Thursday, April 7, 2011

Church fails in its duty
Editorial: Church response to abuse not strong enough
By The Spectator Staff

Published: Wednesday, April 6, 2011

Updated: Wednesday, April 6, 2011 21:04

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The Spectator applauds university President Stephen Sundborg, S.J. for his apology to the International Council of Thirteen Indigenous Grandmothers about the abuse some First Nations people suffered at the hands of Jesuits.

As the bankruptcy for the Oregon Province is finalized, past sexual abuse committed by members of the church is once again in the news and it is time to revisit earlier discussions on appropriate measures moving forward. In the article "Claims against two former Jesuits have had huge impact on Seattle U and the larger Catholic community," Fr. Patrick Howell said that the perpetrators of the abuse make up for two to three percent of priests nationwide. The other 97 percent have suffered a major loss of trust with their public.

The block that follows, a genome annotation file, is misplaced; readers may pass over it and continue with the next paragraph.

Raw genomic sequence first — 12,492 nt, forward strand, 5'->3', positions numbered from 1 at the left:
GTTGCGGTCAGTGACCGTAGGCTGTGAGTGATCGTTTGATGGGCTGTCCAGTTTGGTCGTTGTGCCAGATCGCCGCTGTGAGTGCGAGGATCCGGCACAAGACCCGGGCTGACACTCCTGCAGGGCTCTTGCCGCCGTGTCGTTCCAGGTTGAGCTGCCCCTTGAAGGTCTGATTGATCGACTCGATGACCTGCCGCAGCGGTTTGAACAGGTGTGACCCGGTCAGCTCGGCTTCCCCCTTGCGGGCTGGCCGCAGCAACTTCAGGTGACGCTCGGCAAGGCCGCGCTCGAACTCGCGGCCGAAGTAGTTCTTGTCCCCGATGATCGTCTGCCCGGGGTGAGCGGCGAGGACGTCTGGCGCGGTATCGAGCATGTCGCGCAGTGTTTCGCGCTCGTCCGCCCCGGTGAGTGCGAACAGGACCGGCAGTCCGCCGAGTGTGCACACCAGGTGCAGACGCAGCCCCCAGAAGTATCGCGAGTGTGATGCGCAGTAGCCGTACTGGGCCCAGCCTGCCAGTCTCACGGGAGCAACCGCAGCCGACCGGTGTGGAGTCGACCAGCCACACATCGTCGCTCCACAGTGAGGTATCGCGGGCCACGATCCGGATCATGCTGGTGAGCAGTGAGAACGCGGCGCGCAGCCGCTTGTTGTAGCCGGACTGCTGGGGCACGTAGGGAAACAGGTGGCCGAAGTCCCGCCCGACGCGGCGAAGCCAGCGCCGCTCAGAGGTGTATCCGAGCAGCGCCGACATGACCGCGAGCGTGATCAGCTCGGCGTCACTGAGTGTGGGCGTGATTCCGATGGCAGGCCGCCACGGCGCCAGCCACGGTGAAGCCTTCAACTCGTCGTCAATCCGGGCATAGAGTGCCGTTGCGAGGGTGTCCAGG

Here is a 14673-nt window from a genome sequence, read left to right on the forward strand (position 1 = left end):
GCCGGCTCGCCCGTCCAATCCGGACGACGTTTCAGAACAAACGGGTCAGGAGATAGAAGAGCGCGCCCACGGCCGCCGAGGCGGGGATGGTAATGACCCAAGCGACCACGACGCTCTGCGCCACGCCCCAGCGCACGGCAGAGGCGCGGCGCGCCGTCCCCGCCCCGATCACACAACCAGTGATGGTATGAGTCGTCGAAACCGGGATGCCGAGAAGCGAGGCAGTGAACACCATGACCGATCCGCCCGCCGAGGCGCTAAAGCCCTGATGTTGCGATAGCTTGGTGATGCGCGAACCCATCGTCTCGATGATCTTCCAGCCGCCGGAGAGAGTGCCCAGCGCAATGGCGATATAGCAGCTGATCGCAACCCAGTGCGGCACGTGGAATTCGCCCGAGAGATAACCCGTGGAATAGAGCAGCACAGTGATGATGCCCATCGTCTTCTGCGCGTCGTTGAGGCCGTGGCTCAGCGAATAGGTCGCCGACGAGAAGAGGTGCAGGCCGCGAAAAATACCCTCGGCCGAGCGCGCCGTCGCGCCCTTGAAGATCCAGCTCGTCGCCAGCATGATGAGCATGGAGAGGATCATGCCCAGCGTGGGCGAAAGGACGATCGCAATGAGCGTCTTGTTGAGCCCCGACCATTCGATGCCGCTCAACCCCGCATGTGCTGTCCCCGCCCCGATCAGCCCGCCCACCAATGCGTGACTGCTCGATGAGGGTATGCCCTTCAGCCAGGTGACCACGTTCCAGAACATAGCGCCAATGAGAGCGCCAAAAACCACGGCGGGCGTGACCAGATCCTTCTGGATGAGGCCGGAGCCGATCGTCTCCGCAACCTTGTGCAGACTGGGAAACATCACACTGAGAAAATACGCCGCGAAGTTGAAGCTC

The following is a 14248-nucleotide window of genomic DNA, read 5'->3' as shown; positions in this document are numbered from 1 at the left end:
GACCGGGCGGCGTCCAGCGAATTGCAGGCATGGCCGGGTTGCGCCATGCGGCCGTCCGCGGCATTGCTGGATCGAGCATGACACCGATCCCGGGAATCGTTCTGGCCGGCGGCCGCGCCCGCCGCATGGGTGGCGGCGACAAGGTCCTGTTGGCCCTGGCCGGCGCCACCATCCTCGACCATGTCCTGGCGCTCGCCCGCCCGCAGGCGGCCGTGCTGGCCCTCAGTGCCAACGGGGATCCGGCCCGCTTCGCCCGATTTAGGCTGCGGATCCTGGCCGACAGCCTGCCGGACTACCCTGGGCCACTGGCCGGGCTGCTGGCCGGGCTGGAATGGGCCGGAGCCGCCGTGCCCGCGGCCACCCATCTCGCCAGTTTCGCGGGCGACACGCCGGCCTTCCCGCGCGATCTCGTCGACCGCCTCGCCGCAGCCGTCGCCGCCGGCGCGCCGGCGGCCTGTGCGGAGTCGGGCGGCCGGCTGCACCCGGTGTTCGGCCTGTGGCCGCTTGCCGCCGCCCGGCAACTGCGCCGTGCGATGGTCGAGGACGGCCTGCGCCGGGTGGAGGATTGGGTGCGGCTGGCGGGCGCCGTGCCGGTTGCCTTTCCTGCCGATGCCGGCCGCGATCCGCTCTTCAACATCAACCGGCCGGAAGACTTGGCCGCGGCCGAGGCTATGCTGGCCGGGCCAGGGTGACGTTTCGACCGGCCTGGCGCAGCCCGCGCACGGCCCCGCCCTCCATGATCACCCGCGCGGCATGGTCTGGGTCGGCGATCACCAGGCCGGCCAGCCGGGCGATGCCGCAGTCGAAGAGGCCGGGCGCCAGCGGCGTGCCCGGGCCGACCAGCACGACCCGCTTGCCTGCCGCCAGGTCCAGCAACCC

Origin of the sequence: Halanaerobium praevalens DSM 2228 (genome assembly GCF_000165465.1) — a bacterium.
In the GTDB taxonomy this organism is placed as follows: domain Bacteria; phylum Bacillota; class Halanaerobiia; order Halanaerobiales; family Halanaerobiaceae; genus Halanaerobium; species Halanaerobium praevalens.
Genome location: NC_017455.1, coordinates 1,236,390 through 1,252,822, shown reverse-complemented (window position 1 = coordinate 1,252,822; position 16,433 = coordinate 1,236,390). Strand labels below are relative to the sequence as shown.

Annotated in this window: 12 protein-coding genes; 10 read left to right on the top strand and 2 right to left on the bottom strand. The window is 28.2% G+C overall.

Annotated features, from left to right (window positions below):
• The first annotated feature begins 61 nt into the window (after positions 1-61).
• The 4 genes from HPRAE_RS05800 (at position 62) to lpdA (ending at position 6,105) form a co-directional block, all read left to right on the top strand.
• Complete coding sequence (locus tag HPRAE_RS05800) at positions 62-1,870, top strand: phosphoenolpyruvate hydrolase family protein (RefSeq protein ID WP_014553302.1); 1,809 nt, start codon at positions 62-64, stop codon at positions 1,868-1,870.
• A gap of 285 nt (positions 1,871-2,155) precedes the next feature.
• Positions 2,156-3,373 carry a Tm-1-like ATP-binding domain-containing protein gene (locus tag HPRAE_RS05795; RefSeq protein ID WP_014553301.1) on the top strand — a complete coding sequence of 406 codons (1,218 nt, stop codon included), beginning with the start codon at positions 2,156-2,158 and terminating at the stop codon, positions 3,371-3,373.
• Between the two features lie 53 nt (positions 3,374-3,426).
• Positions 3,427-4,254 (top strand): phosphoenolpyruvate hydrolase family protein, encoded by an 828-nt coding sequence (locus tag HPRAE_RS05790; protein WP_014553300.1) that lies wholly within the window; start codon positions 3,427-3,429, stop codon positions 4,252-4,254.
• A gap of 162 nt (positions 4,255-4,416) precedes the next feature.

It is no doubt wrong for the many to suffer from the misdeeds of the few but, even as the abuse cases reach resolution, the Catholic Church as a whole is still not doing enough about these abuse cases. Anyone who sexually abuses a child is a criminal and should be treated as such. Howell said the police should be notified of abuse, so there are clearly some members of the Catholic community who understand the gravity of the situation but other individuals and diocese seem to be trying to protect abusers.

Multiple cases have been reported when a priest who was found to be abusive was reassigned to another position instead of being removed from the priesthood. This is intolerable. Abusive priests should be removed from the priesthood to protect vulnerable populations.

This is the kind of strong action that needs to be taken in order to save the reputation of the majority of priests who are innocent and genuinely concerned for the communities they serve. The church should protect its members who are doing good, forgive the ones who committed crimes, but also ensure they do not commit crimes again.

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